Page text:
Although much larger and more imposing than the shacks and concrete-block houses nearby, the museum reaches out to its neighbors with a large entry terrace shaded by a trellis (above). A glassed-in restaurant on the west portion of the terrace and an adjacent beer garden (not seen) welcome the community and make the building more accessible. Because blacks and "coloreds" were barred from visiting cultural facilities during apartheid, local residents had little or no experience with these institutions.
This history and context meant that the architects confronted two exceptional problems in the design of the museum—finding an appropriate architectural language and a way of choreographing multiple stories.
Under apartheid, black and "colored" people were forbidden to visit museums, libraries, and other cultural buildings, except as employees, entering through the back door. As a result, such buildings have little positive resonance with the people of New Brighton. So Jo Noero and Heinrich Wolff had to invent a different kind of architecture, one that would be approachable and meaningful to people with no direct experience of museums. They developed a robust, though refined, industrial aesthetic for the museum, creating a huge, singular volume enclosed by a concrete frame in-filled with concrete block. A sawtooth roof echoes the forms found in the manufacturing zone across the train tracks while also honoring the antiapartheid movement's history of organizing in factory settings. The resulting architecture is simultaneously familiar and fresh.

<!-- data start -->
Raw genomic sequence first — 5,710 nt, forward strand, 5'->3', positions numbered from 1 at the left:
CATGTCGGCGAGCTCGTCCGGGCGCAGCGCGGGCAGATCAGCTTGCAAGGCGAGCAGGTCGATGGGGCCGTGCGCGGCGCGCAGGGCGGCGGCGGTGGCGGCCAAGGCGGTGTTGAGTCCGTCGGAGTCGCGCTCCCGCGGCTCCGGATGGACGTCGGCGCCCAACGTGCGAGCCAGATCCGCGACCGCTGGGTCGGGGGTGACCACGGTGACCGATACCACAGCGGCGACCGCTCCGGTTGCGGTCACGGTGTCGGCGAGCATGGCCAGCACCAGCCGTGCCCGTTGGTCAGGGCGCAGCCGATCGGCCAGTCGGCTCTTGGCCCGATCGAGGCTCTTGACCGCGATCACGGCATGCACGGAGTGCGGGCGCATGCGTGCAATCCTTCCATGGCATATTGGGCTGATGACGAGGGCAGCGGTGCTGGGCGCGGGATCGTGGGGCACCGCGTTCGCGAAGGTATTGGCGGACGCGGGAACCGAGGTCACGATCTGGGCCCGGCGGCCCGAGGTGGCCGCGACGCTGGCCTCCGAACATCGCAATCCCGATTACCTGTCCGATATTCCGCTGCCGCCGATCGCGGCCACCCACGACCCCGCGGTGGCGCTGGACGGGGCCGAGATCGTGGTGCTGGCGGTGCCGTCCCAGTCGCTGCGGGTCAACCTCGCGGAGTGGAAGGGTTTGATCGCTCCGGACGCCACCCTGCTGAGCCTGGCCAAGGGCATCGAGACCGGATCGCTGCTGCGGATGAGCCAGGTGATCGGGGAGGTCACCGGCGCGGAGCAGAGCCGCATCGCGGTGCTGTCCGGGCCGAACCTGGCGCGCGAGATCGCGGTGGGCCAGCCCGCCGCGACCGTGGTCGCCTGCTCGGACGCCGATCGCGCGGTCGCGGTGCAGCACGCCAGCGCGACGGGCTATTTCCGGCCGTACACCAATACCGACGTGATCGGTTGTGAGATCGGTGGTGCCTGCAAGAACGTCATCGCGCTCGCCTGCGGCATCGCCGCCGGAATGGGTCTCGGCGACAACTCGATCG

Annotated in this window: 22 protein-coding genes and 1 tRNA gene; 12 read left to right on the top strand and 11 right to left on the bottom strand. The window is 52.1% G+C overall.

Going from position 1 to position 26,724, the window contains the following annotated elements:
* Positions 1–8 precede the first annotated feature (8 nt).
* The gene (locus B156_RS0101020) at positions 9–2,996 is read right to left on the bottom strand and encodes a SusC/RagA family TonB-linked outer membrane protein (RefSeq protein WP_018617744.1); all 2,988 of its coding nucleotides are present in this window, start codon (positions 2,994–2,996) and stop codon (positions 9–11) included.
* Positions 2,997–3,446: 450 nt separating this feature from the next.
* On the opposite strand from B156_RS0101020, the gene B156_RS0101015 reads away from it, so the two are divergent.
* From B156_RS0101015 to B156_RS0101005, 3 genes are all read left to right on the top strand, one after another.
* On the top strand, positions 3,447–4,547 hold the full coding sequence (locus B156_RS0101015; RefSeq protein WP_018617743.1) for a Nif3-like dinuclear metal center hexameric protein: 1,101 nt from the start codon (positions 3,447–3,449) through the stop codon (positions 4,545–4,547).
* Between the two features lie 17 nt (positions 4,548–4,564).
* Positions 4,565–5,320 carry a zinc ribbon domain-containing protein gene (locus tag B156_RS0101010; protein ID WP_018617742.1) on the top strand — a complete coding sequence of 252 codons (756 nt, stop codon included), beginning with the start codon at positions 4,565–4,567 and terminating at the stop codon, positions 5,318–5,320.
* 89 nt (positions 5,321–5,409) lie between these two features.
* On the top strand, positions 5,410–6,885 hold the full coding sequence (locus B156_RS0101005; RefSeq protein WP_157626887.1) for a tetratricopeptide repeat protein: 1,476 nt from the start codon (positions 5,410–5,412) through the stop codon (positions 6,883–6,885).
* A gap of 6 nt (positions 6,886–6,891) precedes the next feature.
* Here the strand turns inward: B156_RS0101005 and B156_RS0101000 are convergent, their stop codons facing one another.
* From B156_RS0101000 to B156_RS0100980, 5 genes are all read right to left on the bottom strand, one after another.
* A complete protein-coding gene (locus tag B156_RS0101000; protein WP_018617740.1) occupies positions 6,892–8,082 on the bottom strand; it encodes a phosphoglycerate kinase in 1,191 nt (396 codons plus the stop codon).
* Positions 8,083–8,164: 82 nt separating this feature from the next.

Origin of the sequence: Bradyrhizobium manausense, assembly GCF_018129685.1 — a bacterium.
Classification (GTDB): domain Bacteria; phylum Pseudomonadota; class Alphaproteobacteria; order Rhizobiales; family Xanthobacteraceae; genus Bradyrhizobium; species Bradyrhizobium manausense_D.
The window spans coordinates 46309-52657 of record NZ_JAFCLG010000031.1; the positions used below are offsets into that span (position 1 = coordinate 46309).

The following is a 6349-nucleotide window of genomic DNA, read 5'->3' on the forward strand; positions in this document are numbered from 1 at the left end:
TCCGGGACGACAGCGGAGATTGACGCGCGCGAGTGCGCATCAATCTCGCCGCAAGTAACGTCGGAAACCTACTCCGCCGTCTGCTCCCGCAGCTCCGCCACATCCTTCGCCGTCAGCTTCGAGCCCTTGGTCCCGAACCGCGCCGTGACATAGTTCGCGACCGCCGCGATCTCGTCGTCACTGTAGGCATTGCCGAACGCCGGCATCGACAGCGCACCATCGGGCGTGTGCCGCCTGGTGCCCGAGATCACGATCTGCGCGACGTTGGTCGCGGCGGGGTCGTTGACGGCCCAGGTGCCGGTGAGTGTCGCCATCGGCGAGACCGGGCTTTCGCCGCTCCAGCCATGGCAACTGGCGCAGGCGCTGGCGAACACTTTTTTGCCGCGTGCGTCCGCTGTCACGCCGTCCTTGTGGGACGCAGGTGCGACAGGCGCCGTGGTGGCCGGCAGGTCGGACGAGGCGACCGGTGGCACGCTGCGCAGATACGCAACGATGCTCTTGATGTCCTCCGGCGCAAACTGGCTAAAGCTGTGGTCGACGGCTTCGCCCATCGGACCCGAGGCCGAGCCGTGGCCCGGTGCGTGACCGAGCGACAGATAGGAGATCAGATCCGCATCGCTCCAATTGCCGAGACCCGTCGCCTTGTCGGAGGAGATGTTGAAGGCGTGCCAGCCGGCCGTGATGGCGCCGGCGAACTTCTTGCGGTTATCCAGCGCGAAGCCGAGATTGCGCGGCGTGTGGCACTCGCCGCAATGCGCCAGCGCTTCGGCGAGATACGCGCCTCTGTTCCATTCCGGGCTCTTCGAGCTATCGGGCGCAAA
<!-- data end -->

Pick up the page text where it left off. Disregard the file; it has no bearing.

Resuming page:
To create the Red Location Museum, Noero Wolff reconceived common factory construction, then made sure the structure was elegantly built. The fine detailing of the concrete block, corrugated-iron sheeting, and plaster panels elevates and celebrates the ordinary materials the people of the township have always salvaged for use in their houses. At the community's insistence, the contractor employed a closely supervised and carefully trained rotating labor pool drawn from the township.
Designing such a massive building in the midst of the township's domestic scale was a bold move. While the museum's size and blank walls could easily have overwhelmed daily life in the neighborhood, Noero Wolff carefully stepped down the scale and humanized the two edges of the building that meet pedestrians and the street.
At the entry, a generous terrace sits a few steps above the sidewalk, welcoming people with a wooden trellis supported on a grid of columns made of telephone poles bundled together with heavy wire. This
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